Now, let’s go over frictional drag and surface tension.
Frictional Drag is a type of drag that happens when a fluid rubs against the surface of a moving object.
Surface tension is the tendency for unmoving liquid surfaces to get as small as possible. Surface tension is what makes it possible for things like razor blades and insects, which are denser than water, to float on the surface of water without submerging at all.
When raindrops hit the ground, they set off a cascade of smaller water droplets that also descend, with the most significant drops always shattering first. This is an everyday occurrence that can be witnessed whenever anyone violently throws a glass of water.
How Does Precipitation Occur?
The majority of precipitation begins as snow crystals or some other type of solid. When these ice fragments enter the warmer air found beneath the cloud, they typically melt and end up falling to the ground as droplets of rain.
A raindrop starts to fall, and then, because of gravity, it picks up speed. When a single drop falls, it creates a wake in the cloud. A solid body traveling through a fluid will cause a disrupted flow in the region, called a wake. Such a wake is caused by the movement of fluid around the body. This clearance or wake makes it easy for another drop to come after it. It won’t be on exactly the same path, but it will be close.
To understand wakes better, visualize a boat moving through a body of water. The disturbed region behind the boat is called a wake.
The air around a drop slows it down as it starts to move faster. Even the smallest drop might not fall because rising air currents might hold it in place or push it up until it gets big enough to fall. As bigger drops fall, they create a stream of air around them.
The larger a cloud droplet is, the more likely it is to run into a large droplet. Thus, because each drop is a different size, it will fall at a different rate. Raindrops sometimes bump into each other. When drops hit each other, some will stick together to make a big drop, while others will break up into smaller ones. As the number of drops increases, so does the amount of rain.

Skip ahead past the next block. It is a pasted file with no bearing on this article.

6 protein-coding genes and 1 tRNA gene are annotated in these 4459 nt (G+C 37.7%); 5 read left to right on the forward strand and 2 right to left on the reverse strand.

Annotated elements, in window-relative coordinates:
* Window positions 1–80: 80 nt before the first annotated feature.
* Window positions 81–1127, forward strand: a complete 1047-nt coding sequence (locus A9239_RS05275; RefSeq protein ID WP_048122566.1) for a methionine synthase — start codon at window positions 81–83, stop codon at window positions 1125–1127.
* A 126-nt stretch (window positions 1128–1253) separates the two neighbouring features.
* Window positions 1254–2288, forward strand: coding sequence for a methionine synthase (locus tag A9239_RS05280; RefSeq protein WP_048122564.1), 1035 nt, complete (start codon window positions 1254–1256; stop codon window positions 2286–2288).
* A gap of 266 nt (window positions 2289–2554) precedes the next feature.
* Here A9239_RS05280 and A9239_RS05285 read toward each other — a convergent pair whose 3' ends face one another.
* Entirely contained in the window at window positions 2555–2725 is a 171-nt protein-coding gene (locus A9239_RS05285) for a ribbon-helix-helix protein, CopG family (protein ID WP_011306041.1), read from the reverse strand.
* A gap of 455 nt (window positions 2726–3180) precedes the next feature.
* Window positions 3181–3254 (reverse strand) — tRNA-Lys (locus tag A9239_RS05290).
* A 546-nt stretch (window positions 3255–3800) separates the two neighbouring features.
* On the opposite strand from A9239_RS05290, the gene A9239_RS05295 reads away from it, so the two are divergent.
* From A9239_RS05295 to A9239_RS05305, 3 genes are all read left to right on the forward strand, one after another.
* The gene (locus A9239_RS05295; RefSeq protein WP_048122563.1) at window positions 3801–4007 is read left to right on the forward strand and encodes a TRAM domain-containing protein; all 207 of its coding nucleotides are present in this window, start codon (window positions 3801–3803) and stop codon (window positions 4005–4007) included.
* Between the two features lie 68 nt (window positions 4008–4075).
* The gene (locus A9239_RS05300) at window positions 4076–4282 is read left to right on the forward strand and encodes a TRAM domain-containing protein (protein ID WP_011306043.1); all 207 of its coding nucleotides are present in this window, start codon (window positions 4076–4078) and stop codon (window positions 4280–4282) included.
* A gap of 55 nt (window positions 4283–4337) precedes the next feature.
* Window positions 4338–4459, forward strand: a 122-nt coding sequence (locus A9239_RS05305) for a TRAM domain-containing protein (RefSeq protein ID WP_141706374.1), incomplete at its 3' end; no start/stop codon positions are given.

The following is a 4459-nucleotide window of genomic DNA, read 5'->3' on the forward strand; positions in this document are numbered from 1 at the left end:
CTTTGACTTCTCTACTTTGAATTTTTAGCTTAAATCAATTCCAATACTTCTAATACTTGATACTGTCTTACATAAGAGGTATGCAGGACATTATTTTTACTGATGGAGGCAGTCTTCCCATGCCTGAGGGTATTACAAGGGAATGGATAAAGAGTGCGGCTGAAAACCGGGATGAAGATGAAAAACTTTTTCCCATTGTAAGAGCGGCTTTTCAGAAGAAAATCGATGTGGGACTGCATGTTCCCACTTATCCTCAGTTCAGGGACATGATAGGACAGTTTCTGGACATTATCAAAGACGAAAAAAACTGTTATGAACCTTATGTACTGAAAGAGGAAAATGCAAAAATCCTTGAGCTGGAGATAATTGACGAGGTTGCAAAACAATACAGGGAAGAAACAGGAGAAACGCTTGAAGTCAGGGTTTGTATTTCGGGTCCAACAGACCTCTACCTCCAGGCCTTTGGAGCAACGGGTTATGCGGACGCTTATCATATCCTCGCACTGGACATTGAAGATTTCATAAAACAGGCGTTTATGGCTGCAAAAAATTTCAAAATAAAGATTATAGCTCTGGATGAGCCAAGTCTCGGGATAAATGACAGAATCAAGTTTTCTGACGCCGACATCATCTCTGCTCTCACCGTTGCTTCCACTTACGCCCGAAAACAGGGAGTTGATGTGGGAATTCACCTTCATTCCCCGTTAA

A collision does not guarantee coalescence (the combining or merging of components to create a bulk or whole). Experiments have shown that electricity in the air may be the key to why the drops stay together when they hit each other. When a droplet with a negative charge hits one with a positive charge, they may stick together because of the electrical attraction between them.
How fast drops fall depends on how big they are. Big drops fall quickly. Thus, drops keep falling next to each other, instead of in a steady stream. It is quite fascinating to think that pollen and sand grains provide the base for rain drops to form. It certainly helps explain why we have millions of raindrops instead of a single giant one plummeting to the ground!
How well do you understand the article above!
References (click to expand)
- Cumulonimbus clouds - Met Office. The Meteorological Office
- Nimbus, Cumulonimbus, Nimbostratus, and Fog - Tree House .... The University of Illinois Urbana-Champaign
- Cloud Types - UCAR Center for Science Education. The University Corporation for Atmospheric Research
- Clouds! - OU School of Meteorology. The University of Oklahoma
- CLOUD DEVELOPMENT. The National Weather Service
- Precipitation and the Water Cycle | U.S. Geological Survey. The United States Geological Survey
- Rain - National Geographic Society. National Geographic